Property Taxes

NHPR

Current use is a land taxation program that aims to encourage open space through lower tax rates for forests, and farms.  However, it’s been scrutinized in a state with a heavy reliance on property taxes.  We look at how current use has shaped our landscape, and the role it plays in conservation, economic development, recreation, and land use.

Original air date: Monday, November 18th. 

Sarah Gibson for NHPR

 

School districts across New Hampshire are deciding on their annual budgets this month. Many are facing spending increases and tough decisions due in part to loss of funding from the state.

NHPR’s Sarah Gibson attended the annual school district meeting in Hopkinton this weekend to hear how people there are weighing big budget proposals against concerns over rising property taxes.

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In the 1990s, a string of New Hampshire Supreme Court cases established the state's responsibility to fund an "adequate" education. These days, however, an adequate education is funded primarily by local property taxes, and rates vary from town to town. John Tobin is part of the team leading a charge to pressure the state to pay more of that bill. He is former executive director of New Hampshire Legal Assistance and he represented the plaintiffs in the Claremont Supreme Court cases. Now he is leading education funding forums around the state. NHPR’s Peter Biello spoke with Tobin about his efforts.

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The Dunbarton school district had an extra million dollars in the budget, and that means some extra money for taxpayers.

A judge ruled last week the school district couldn't hold an emergency meeting about the excess funds. With that ruling, the excess funds will now go toward reducing the tax rate, but only for one year.

That means someone with a home assessed at $300,000 would see a decrease of about $1,000 in their taxes.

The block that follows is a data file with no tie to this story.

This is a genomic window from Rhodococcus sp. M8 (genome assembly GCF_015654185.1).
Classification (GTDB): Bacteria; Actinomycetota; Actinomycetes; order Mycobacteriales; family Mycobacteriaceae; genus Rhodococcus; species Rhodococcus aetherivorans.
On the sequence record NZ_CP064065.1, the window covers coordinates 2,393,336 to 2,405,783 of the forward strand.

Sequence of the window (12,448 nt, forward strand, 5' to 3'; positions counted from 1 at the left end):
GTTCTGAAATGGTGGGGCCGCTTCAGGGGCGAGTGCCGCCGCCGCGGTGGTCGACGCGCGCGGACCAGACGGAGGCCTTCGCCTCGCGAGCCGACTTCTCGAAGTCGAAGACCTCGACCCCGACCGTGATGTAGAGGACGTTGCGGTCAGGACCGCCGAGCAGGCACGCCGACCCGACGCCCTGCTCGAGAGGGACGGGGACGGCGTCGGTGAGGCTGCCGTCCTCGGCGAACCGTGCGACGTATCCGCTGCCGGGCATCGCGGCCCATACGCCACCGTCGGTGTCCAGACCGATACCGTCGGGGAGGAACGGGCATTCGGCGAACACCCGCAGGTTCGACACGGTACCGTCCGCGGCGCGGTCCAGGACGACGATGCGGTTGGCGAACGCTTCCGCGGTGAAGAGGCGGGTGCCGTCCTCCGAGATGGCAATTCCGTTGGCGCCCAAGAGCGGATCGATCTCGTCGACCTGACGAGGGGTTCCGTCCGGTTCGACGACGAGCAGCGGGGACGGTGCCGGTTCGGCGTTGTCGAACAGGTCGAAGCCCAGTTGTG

Clem Madden is the vice chairman of the school board.

"The accumulation of these funds took everyone by surprise," he said.

After a vote to break the tax cap, and then a reversal of that decision, the Franklin City Council Wednesday night finalized a school budget for the next year. But it still falls short of what the school board requested.

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The state Supreme Court has ruled for Eversource in the company's fight with the town of Bow over the value of a local power plant.

The decision comes as the utility finishes selling off Merrimack Station as part of its deregulation process.

The plant and some related assets have made up a big part of Bow's tax rolls for decades.

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New IRS advice on prepaying property taxes for 2018 suggests New Hampshire residents may not be able to deduct those prepayments from this year's tax bill – but lots of homeowners in towns that allow prepayments are trying anyway.

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With only a few days remaining in this tax year, New Hampshire taxpayers are searching for ways to maximize their refunds or minimize their tax bills under new 2018 tax rules.

Chris Sullivan is a tax attorney with Rath, Young and Pignatelli. He joined NHPR's All Considered to answer some pressing tax questions.